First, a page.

|Year : 2019 | Volume
| Issue : 3 | Page : 75-79
Where will non-Vitamin K oral anticoagulants stand beyond being standard of care in anticoagulation therapy?
Department of Cardiology, Faculty of Medicine, Dokuz Eylul University, Izmir, Turkey
|Date of Submission||21-Feb-2019|
|Date of Decision||16-Apr-2019|
|Date of Acceptance||20-May-2019|
|Date of Web Publication||22-Jul-2019|
Prof. Oktay Ergene
Department of Cardiology, Faculty of Medicine, Dokuz Eylul University, Mithatpasa Cad. No 1606 Inciralti Yerleskesi, 35340 Balcova, Izmir
Source of Support: None, Conflict of Interest: None
Objective: Atrial fibrillation (AF) is the most common arrhythmia that increases risk of stroke by 4–5 fold. AF prevalence is approximately 1%–3% in the general population and increases with age. Until 2010, the standard of care (SoC) for prophylaxis of ischemic stroke was Vitamin K antagonists. Phase III randomized controlled trials (RCTs) of non-Vitamin K oral anticoagulants (NOACs) showed that NOACs have comparable or lower risk of stroke, systemic embolism, major bleeding, and death with warfarin in populations with nonvalvular AF (NVAF). Since then, results of these pivotal RCTs were confirmed by postmarketing studies and real-world data. In the last 8 years, they have been replacing warfarin as the SoC not only for preventing stroke in NVAF patients but also for patients with deep vein thrombosis, pulmonary embolism, and those who undergo hip or knee surgery. In recent years, there are emerging data on new clinical areas such as coronary and peripheral artery disease. In this article, it is attempted to review what has changed in the last 8–10 years in the management and prevention of stroke associated with NVAF and other thromboembolic situations and to foresee whether NOACs will be SoC and stand beyond being SoC in anticoagulation therapy. Methods: IMS data were obtained from IQVIA with a permission letter on request of Dr. Ergene. IQVIA grants permission to use the statements for the specified purpose (NOACs share in the total anticoagulation market and role of NOACs as the SoC in the near future) of peer-review publication by Dr. Ergene. Conclusion: NOACs are breakthrough in stroke prevention, and they will prevail eventually. It will take a few years; anticoagulation market will grow in favor of NOACs, and most probably, NOACs will reach over 50% standard unit market share. It is even more exciting to hear about new therapeutic areas and indications for these agents.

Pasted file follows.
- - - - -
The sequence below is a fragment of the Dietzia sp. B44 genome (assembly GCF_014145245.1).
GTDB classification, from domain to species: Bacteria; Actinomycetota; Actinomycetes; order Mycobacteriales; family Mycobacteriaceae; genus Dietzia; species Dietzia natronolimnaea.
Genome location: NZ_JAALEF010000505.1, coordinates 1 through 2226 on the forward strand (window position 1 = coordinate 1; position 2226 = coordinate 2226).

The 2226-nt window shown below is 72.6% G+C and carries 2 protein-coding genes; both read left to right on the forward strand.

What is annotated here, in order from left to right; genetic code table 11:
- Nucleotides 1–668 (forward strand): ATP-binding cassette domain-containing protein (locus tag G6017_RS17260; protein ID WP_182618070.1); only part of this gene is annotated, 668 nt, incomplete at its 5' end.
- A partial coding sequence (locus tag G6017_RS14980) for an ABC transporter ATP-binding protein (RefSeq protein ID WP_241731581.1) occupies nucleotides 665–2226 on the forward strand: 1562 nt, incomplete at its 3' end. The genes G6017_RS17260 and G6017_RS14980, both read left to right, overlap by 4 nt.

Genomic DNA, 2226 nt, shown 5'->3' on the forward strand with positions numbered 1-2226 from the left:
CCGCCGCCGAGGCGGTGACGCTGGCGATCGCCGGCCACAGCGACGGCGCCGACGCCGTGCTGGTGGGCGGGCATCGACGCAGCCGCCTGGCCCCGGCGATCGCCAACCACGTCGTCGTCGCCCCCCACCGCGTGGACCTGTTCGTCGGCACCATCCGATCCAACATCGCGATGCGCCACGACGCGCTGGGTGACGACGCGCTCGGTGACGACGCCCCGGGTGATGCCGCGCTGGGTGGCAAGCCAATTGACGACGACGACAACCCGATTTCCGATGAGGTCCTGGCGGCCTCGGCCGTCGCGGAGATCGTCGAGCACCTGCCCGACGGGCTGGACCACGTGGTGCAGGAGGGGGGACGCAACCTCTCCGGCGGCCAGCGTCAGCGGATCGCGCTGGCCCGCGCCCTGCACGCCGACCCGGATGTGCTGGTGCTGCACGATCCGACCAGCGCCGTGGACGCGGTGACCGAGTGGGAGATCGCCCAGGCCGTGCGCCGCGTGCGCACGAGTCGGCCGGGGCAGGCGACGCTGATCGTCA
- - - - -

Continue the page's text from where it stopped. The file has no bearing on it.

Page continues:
Keywords: Atrial fibrillation, oral anticoagulants, randomized controlled trials
|How to cite this article:|
Ergene O. Where will non-Vitamin K oral anticoagulants stand beyond being standard of care in anticoagulation therapy?. Int J Cardiovasc Acad 2019;5:75-9
|How to cite this URL:|
Ergene O. Where will non-Vitamin K oral anticoagulants stand beyond being standard of care in anticoagulation therapy?. Int J Cardiovasc Acad [serial online] 2019 [cited 2019 Oct 14];5:75-9. Available from: http://www.ijcva.com/text.asp?2019/5/3/75/263076
| Introduction|| |